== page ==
A growing number of conservative groups are speaking out against YouTube’s decision to enlist the Southern Poverty Law Center to help it identify offensive video content.
SPLC began monitoring YouTube for hate speech earlier this month.
As The Daily Caller reported:
The left-wing nonprofit — which has more recently come under fire for labeling legitimate conservative organizations as “hate groups” — is one of the more than 100 nongovernment organizations (NGOs) and government agencies in YouTube’s “Trusted Flaggers” program, a source with knowledge of the arrangement told TheDC.
The SPLC and other program members help police YouTube for extremist content, ranging from so-called hate speech to terrorist recruiting videos.
All of the groups in the program have confidentiality agreements, a spokesperson for Google, YouTube’s parent company, previously told TheDC. A handful of YouTube’s “Trusted Flaggers,” including the Anti-Defamation League and No Hate Speech — a European organization focused on combatting intolerance — have gone public with their participation in the program. The vast majority of the groups in the program have remained hidden behind their confidentiality agreements.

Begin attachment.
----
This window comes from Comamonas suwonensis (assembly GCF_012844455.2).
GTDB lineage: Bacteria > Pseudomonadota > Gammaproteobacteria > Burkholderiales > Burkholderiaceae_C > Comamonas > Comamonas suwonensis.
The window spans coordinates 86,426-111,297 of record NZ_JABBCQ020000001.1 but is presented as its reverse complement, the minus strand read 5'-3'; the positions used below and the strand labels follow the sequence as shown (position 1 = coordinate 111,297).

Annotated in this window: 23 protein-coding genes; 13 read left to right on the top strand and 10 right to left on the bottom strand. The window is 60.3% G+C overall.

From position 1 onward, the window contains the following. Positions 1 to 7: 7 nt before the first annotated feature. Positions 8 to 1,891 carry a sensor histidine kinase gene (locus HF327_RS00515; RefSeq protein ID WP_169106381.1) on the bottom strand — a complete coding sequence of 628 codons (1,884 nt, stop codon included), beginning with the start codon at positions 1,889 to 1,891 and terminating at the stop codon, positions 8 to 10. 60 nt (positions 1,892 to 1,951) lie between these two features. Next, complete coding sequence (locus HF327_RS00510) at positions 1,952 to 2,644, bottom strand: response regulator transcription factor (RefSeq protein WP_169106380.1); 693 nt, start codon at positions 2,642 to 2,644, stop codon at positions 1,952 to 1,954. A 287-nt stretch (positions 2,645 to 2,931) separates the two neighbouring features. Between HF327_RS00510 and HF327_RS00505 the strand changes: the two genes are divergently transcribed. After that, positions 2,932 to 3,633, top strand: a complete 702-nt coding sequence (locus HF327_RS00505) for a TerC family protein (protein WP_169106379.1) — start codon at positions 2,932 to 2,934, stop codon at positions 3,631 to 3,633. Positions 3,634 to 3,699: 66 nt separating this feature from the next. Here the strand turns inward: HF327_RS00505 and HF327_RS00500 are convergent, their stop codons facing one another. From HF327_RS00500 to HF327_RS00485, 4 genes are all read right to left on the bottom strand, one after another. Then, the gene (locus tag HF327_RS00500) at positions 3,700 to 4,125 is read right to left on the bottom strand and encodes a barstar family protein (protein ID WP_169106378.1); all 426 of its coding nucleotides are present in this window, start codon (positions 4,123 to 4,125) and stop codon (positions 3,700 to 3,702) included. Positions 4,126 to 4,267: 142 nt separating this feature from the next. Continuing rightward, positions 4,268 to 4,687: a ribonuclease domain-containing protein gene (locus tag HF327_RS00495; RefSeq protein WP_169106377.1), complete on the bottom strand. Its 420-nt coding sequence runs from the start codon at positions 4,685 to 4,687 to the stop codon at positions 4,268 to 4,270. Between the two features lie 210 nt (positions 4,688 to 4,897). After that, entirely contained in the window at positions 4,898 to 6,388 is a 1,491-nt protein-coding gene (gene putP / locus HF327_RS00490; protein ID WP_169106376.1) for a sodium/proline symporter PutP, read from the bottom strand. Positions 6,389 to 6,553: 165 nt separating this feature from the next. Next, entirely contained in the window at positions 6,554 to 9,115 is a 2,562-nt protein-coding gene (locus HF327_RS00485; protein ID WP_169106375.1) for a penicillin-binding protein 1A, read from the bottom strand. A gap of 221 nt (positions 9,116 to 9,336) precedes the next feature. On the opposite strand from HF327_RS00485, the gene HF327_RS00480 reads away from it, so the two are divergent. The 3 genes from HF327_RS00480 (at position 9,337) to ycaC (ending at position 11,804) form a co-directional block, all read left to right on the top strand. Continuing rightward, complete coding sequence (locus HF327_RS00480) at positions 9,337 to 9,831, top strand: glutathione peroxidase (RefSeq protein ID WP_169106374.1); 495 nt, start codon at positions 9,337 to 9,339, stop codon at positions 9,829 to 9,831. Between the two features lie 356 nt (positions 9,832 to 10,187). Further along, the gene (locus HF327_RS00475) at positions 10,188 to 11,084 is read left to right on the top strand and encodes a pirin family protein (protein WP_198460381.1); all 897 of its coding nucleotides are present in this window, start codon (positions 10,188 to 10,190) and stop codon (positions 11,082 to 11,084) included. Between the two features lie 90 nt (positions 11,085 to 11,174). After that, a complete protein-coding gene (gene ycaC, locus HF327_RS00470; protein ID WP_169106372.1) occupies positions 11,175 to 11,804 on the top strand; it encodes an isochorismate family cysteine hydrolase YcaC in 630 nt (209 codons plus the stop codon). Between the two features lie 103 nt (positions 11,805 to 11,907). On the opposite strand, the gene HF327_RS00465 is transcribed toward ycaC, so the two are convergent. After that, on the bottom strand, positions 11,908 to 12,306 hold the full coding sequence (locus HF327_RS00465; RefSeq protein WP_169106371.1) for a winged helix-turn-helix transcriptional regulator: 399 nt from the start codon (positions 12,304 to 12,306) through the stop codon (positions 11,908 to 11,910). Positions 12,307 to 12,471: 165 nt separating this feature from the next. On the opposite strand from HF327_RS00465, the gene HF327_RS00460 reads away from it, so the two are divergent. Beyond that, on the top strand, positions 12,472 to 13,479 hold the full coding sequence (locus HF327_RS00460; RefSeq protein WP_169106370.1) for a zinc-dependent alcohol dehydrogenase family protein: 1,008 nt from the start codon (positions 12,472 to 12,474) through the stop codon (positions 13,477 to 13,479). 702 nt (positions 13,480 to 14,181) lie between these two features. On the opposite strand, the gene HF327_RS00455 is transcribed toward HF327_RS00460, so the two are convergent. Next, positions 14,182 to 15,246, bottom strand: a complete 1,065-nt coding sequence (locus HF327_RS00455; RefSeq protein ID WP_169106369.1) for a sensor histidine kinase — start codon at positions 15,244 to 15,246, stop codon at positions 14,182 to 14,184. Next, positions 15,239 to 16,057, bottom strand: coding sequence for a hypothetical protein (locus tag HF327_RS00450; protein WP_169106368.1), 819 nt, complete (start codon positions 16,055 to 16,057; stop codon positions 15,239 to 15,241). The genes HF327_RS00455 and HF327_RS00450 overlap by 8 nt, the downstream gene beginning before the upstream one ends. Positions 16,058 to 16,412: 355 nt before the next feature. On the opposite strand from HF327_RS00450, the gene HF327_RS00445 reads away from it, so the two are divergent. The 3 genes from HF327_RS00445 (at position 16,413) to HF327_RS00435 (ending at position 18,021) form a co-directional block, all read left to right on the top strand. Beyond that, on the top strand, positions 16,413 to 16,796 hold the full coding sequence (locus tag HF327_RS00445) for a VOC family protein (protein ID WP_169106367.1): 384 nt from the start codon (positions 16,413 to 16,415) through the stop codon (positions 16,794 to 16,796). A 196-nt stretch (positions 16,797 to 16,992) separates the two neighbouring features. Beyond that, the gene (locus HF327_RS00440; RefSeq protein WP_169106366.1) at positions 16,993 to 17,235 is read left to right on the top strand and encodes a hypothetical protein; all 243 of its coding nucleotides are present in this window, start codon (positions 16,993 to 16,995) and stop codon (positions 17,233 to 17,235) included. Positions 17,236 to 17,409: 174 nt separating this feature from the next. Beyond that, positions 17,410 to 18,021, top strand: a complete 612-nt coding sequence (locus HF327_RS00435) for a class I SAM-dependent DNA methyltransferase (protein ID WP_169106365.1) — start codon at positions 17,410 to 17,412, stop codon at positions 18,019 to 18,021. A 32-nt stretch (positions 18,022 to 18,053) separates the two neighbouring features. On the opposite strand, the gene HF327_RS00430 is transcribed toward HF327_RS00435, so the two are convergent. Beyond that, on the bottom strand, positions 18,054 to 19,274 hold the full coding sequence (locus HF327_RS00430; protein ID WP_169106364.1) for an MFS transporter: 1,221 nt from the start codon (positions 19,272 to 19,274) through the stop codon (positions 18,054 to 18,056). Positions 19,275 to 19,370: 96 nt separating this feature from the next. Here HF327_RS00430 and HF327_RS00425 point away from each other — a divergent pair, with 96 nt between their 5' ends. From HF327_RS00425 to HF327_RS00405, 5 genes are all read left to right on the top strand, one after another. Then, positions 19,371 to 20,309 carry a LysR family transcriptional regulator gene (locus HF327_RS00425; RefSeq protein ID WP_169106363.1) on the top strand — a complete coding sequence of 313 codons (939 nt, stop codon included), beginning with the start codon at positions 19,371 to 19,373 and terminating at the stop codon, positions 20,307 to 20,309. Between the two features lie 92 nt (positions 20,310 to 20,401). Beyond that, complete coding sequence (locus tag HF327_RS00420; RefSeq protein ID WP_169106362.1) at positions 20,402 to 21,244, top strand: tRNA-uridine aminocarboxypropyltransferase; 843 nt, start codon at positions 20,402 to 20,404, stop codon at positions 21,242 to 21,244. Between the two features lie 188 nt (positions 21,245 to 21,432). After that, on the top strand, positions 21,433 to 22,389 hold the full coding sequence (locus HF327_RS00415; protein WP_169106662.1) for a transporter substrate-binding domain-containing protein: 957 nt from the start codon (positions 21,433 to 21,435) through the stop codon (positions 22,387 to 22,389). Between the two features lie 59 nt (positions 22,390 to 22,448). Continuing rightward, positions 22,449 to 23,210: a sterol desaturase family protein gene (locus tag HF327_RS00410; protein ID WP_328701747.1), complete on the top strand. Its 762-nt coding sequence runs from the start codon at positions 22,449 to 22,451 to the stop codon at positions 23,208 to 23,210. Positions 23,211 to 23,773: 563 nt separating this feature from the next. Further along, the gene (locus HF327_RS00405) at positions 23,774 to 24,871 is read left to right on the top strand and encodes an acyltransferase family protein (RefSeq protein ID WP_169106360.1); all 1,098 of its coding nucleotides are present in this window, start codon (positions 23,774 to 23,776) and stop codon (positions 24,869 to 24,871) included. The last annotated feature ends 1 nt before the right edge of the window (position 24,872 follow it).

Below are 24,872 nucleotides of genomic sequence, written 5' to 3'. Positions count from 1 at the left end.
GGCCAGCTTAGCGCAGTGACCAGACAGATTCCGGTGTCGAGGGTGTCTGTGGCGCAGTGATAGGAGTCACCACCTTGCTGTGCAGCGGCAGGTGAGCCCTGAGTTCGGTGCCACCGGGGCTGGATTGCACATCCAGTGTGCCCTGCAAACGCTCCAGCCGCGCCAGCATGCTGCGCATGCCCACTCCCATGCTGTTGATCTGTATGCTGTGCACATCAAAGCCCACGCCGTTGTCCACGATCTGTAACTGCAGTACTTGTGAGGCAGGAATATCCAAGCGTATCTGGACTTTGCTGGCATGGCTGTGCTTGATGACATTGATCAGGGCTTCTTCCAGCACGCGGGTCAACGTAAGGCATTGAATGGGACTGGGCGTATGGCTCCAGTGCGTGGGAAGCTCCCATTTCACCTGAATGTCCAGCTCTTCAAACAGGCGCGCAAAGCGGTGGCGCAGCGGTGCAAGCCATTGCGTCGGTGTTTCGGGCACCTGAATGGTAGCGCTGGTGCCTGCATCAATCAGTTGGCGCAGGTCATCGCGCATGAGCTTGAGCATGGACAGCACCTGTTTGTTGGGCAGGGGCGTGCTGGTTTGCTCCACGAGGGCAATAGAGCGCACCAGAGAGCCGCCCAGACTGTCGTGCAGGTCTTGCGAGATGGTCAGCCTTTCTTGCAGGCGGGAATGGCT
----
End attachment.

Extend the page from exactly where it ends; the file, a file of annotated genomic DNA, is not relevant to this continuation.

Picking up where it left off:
While YouTube is certainly within its rights to police content on its platform in any way it wishes, this is bad news for conservative groups and individuals who have been unfairly accused of hate and extremism by SPLC in recent years.
And, according to The Hill, they’re beginning to speak out:
Fox News’s Tucker Carlson, a co-founder of The Daily Caller, seized on the story, criticizing the SPLC as a “wholly discredited hate group.”
The SPLC has been a civil rights stalwart for decades, with its focus on legal tactics helping to cripple the Ku Klux Klan (KKK) and other white supremacist groups.
But in recent years, particularly since the election of President Trump, conservatives have criticized the SPLC of straying beyond its original focus on racial extremists. They accuse the group of conflating conservative speech with hate speech, with some detractors accusing the SPLC of fomenting some hate of its own — against conservatives.
Now that the SPLC is helping to police extremist content on social media, conservatives are claiming censorship.
“It speaks more to YouTube than it does to the SPLC. It’s not surprising at all that the SPLC is doing this sort of thing,” said Brent Bozell, the head of the Media Research Center, a conservative media watchdog.
“YouTube has a legal right to do whatever it wants in this space, but it has no ethical right to project itself as some kind of objective purveyor of information when it not only aligns itself with radical groups, but won’t be transparent on how it’s doing business,” Bozell said.